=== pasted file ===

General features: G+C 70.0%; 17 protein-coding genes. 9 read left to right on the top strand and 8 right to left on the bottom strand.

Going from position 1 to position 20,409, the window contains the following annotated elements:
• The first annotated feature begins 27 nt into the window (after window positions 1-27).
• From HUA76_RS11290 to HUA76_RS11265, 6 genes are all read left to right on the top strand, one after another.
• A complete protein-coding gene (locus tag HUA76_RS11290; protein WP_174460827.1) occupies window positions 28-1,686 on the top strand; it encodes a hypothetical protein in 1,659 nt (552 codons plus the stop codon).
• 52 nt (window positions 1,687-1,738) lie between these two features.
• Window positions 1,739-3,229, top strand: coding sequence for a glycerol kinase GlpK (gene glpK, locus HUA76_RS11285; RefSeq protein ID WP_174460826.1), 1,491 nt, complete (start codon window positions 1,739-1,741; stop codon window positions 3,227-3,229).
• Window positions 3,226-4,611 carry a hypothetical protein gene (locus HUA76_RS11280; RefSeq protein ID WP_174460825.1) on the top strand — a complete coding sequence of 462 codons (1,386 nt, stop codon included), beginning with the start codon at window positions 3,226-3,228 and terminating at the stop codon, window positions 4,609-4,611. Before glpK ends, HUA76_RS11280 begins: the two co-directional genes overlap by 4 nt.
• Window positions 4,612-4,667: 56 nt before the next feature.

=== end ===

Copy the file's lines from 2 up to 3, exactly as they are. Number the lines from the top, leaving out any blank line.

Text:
Going from position 1 to position 20,409, the window contains the following annotated elements:
• The first annotated feature begins 27 nt into the window (after window positions 1-27).